Find out how views on incontinence are (slowly) changing and what you can do for better management of the condition.
As part of the Parentgiving survey on incontinence, we asked what strategies you’ve used to control incontinence and whether they’ve helped. Our 197 respondents graciously shared what’s worked.
Seniors over 85 face more problems from urinary continence, yet doctors are still on the learning curve about treatment options for the elderly. Here’s how to be your best advocate.
Caregiving for a loved one with one medical condition is stressful enough. When you’re helping someone manage both Alzheimer’s and incontinence, you need targeted strategies.
Advances in incontinence pads means that these thinner incontinence supplies may offer all the coverage and leakage protection you need.
It’s one of the important incontinence supplies that often get overlooked. Find out a discreet disposal pail makes it easy to deal with adult pads and briefs.
Incontinence doesn’t have to keep you from water sports and activities. Adult swim diapers offer the security you want.
Incontinence is the loss of bladder or bowel control. Although it is a common and embarrassing problem, it is not a normal part of aging.
Each individual is different. Regardless of whether someone has light or heavy incontinence, he or she should have access to high quality products to manage their condition.
For some pelvic floor issues and types of incontinence, these lifestyle habits may help.
You might know anything about your pelvic floor until something goes wrong. Learn how it works and the consequences of pelvic floor dysfunction.
New treatments can correct certain forms of incontinence. A urethral support sling can provide virtually immediate and permanent relief from stress UI.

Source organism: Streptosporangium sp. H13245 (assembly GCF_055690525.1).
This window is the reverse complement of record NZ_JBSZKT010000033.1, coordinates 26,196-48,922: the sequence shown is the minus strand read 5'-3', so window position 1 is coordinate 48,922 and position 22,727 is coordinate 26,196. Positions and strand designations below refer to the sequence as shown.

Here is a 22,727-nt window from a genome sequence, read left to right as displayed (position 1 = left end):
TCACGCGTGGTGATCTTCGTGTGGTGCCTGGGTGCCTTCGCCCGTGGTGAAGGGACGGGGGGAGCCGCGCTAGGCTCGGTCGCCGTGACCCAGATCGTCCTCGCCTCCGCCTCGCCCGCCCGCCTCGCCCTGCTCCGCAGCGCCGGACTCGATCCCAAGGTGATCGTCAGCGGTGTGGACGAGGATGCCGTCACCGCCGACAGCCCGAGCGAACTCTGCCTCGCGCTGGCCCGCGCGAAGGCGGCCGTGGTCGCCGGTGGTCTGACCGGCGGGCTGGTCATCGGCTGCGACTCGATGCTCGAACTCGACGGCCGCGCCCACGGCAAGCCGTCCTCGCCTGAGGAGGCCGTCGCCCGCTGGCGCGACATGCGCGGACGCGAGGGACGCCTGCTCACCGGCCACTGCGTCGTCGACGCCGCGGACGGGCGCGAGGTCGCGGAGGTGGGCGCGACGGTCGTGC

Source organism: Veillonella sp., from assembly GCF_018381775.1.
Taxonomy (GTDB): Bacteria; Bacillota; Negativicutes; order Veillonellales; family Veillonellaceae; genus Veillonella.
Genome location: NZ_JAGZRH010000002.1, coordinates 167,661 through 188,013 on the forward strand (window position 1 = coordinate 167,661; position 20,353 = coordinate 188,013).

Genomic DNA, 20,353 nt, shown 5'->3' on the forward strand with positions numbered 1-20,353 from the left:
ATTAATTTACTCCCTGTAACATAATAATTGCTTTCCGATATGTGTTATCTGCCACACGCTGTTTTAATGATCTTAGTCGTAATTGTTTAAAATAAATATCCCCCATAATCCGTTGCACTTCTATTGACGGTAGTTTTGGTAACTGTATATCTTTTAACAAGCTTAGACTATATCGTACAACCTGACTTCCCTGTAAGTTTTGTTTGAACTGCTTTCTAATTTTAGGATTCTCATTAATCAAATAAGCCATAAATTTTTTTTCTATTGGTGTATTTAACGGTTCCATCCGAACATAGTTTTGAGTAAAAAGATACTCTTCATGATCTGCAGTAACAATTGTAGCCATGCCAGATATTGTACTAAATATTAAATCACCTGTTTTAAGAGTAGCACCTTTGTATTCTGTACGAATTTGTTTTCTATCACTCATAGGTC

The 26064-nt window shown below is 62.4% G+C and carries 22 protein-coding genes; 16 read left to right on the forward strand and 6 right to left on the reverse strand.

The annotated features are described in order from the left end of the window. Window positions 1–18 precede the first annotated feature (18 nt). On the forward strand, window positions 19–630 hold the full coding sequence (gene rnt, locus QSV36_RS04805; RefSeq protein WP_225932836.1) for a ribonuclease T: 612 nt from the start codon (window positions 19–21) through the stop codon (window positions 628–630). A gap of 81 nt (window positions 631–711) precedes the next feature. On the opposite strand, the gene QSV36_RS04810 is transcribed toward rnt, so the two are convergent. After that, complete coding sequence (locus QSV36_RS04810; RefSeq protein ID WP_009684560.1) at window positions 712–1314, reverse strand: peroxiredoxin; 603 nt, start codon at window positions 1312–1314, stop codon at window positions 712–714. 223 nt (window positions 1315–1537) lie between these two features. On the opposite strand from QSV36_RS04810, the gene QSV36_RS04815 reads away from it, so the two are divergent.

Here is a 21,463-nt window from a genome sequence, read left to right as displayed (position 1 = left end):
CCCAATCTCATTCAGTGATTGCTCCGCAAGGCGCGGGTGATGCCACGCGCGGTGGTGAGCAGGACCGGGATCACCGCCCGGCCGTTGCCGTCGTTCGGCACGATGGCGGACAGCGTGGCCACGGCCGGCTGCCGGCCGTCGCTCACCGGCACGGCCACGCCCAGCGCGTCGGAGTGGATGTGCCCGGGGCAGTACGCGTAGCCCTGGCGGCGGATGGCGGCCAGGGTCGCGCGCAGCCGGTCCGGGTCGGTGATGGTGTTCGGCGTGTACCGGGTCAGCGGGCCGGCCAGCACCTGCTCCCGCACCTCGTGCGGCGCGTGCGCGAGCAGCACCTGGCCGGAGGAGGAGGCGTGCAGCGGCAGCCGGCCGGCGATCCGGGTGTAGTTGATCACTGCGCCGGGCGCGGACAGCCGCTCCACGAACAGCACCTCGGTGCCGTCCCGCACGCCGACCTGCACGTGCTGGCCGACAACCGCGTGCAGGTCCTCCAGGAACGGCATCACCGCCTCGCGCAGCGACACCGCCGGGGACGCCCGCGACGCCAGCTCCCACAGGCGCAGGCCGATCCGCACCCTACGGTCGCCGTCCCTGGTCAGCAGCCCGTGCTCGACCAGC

Urinary incontinence is the involuntary loss or leaking of urine. It may be the most frequent and most troubling symptom that women never talk about.
It’s a medical condition that’s not life threatening the way cancer is, but it can threaten your way of life because of the social stigma involved—a stigma despite the fact that the number of Americans facing some form of incontinence is estimated to be at 25 million by the end of this year.
Holiday travel and stress seem to go hand-in-hand. However, for the 25 million Americans who are incontinent, holiday travel adds a whole new level of stress that others will never experience. Extended trips on airplanes, traffic jams, and overnight stays can turn an otherwise enjoyable time with family into an unbearable situation.
Certain individuals are more prone to UTIs than others. For example the anatomy of women makes them more susceptible to UTI’s because their urethra is shorter and closer to the anus. But as a group, the population most likely to experience UTIs is the elderly. Elderly people are more vulnerable to UTIs for many reasons, not the least of which is their overall susceptibility to all infections due to the suppressed immune system that comes with age and certain age-related conditions.
Also called "leaky bladder," urinary incontinence affects approximately 25 percent to 30 percent of older adults, and more women than men. One misnomer about incontinence is that it is a normal part of the aging process — It is not! If your parent is experiencing what you consider to be any form of incontinence, contact your parent’s doctor for diagnosis and treatment.
It’s important for caregivers and their parents to know that incontinence is not a normal part of aging and it can be treated. Often when incontinence becomes an issue, many caregivers decide to relinquish their role and place their parents in a facility.